Making your own bubble machine is a really easy and fun project. It can be made from almost anything, glued and screwed together with an end result which will keep kids (and adults!) amused for hours.

With basic electronics of just a fan and a motor, a bubble machine is also a really easy first electronics project. This one I threw together with spare minutes here and there across the period of a week. The longest part was waiting for the centrifugal fan to arrive from Amazon, the best part was making a lot of mess in the Instructables office before realising that the shower would be a better place to blow bubbles while testing.

My bubble machine was made to keep my friends' toddler amused. She loves bubbles but is at an age where blowing them herself is rather hit or miss (not to mention messy). She spent a VERY happy 15 minutes running through and around them in the street outside, afterwhich the adults stepped in to play with heating the bubbles to see if they'd go higher, or experimenting with different bubble mixes to see if any where noticably better.

Earn 3 months pro membership: Anyone who makes their own bubble machine and posts a photo in the comments will get a code for 3 months of pro membership from me.

Step 1: Tools & Materials

These are the tools and materials that I used for my bubble machine. Yours will differ greatly depending on what you have available. This is a great project to do with scraps, and odds and ends all hacked together. It doesn't have to look amazing to be a lot of fun, it just has to work.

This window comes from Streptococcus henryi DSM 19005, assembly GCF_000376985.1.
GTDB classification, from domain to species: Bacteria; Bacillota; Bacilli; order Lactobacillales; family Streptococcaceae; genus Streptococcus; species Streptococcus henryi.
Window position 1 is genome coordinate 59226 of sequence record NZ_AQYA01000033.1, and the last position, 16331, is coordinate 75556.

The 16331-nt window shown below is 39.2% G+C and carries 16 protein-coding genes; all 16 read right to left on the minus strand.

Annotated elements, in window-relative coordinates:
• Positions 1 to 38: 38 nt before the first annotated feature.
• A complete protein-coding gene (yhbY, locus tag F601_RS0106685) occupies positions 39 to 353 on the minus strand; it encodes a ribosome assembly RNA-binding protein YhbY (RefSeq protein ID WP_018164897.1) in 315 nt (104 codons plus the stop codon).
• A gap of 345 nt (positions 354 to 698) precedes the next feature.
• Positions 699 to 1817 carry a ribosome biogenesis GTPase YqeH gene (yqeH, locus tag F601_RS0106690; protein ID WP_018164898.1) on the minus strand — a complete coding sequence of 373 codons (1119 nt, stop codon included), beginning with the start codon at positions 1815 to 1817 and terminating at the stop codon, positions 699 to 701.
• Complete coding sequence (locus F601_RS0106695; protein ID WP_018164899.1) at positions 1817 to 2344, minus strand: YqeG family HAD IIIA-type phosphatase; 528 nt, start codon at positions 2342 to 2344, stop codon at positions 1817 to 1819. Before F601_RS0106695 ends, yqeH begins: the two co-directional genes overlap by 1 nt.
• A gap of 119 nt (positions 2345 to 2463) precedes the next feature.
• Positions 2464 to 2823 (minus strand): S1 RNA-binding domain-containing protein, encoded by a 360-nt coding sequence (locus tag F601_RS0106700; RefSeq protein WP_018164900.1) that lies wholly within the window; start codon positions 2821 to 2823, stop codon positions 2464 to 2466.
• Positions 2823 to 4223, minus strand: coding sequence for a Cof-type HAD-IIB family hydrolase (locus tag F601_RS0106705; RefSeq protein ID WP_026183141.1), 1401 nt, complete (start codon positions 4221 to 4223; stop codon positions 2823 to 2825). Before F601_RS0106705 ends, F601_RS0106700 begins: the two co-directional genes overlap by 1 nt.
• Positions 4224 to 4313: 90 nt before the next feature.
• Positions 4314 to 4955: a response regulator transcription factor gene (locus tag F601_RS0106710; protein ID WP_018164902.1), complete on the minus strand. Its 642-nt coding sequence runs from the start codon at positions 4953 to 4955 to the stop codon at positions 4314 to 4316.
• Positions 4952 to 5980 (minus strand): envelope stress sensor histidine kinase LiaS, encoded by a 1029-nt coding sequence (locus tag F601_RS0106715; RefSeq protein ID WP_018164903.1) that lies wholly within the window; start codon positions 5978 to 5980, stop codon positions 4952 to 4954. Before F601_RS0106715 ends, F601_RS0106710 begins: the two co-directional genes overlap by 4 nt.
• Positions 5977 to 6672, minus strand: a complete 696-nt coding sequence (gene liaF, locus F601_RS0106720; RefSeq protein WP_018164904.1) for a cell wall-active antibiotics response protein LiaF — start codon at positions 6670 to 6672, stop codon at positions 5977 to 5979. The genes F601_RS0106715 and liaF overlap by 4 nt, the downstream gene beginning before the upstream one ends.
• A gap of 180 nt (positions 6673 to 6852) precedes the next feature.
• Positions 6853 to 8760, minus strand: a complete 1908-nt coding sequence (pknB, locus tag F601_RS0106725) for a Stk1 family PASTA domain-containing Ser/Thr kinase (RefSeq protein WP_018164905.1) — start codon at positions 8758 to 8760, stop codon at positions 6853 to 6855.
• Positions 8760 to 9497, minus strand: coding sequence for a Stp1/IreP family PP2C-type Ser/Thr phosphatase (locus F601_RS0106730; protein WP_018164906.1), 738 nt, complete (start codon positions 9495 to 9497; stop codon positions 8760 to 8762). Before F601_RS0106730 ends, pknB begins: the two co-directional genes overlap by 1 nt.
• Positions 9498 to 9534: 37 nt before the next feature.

To make it easier for others to reproduce this, I've done away with my normal format of exactly what to use and instead broken it down into the five main components the machine's made from. The 5 steps after this talk about what alternatives you could use and what each has to do to make a great bubble machine. I then give details on how to assemble it if you did it exactly like mine.

Trough: To hold the bubble solution. It needs to be waterproof and not too shallow, that's it.

Bubble Ring: A ring of holes that will spin slowly through the trough picking up the bubble solution. As it lifts out of the trough the holes pass before a blower to form the bubbles.